I don't know if Albert Pujols has ever taken performance-enhancing drugs. Frankly, I don't care. The Steroid Era in baseball, which rather seamlessly morphed into the PED Era, has become so much more about defending one's innocence that it could ever be about actually, you know, being innocent.
Baseball moralists—many of whom consistently looked the other way as Mark McGwire and Sammy Sosa were saving the sport in the 1990s yet seem to revel in the demise of today's cheaters with perverted delight—have a difficult conundrum on their hands: Should they believe Pujols when he defends his Hall of Fame-caliber career, or believe former St. Louis Cardinal All-Star Jack Clark, who recently accused Pujols of cheating?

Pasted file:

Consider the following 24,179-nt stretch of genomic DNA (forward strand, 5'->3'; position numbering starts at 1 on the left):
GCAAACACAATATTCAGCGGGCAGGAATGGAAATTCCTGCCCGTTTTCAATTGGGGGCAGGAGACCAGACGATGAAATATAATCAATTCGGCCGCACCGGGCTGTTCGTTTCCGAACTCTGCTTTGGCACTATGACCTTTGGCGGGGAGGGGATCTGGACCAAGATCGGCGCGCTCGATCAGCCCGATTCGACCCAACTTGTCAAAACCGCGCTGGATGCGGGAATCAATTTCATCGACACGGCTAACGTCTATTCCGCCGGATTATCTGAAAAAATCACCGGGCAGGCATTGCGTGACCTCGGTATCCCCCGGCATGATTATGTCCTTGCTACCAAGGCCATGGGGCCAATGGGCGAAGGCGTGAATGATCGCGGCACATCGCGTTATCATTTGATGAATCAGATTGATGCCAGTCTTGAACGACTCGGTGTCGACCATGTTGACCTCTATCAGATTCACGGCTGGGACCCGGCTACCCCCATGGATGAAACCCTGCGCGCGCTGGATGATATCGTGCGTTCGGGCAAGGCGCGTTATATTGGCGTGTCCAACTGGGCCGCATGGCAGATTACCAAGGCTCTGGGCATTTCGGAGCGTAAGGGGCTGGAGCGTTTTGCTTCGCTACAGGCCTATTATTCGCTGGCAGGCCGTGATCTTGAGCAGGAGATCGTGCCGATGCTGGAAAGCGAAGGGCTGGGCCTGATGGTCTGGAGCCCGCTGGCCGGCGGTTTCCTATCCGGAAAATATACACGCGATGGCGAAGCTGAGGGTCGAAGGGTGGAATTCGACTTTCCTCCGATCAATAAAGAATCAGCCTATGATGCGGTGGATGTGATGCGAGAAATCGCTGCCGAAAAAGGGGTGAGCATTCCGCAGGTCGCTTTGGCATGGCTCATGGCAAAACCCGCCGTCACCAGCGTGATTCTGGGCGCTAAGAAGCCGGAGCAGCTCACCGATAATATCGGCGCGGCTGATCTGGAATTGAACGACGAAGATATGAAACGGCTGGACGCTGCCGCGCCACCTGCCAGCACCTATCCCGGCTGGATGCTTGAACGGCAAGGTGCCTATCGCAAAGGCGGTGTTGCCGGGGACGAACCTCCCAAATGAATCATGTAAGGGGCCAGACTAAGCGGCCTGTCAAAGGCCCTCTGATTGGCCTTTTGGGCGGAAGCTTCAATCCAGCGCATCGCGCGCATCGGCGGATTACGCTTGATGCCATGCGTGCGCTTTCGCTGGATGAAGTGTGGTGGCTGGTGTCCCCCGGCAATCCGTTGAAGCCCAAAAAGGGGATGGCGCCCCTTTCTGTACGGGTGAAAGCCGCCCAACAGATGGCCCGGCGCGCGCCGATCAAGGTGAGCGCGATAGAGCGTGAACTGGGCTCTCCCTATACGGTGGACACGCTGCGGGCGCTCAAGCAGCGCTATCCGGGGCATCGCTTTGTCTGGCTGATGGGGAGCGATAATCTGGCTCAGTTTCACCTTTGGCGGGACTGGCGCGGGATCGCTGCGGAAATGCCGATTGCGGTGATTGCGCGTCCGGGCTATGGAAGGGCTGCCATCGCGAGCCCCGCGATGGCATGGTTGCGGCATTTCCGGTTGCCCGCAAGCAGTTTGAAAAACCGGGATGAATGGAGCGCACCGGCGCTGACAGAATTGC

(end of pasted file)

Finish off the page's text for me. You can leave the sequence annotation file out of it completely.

Facts, in this particular drug allegation, are hard to come by. The only facts we know are that Clark went on his new radio show and accused Pujols of taking steroids early in his career, Pujols denied those claims, and Clark was removed from his radio job. That's the black and white in this story, with the rest, like everything in this era in Major League Baseball, swathed in a sea of gray.
Clark claimed that Chris Mihlfeld, a former trainer for Pujols, told Clark in 2000—when both worked in the Dodgers organization—that the trainer "shot Pujols up" with drugs earlier in his career. Clark said that he didn't know who Pujols was at the time, but Mihlfeld told him the slugger would soon be a star. Pujols debuted in the majors in 2001 and has been a star ever since.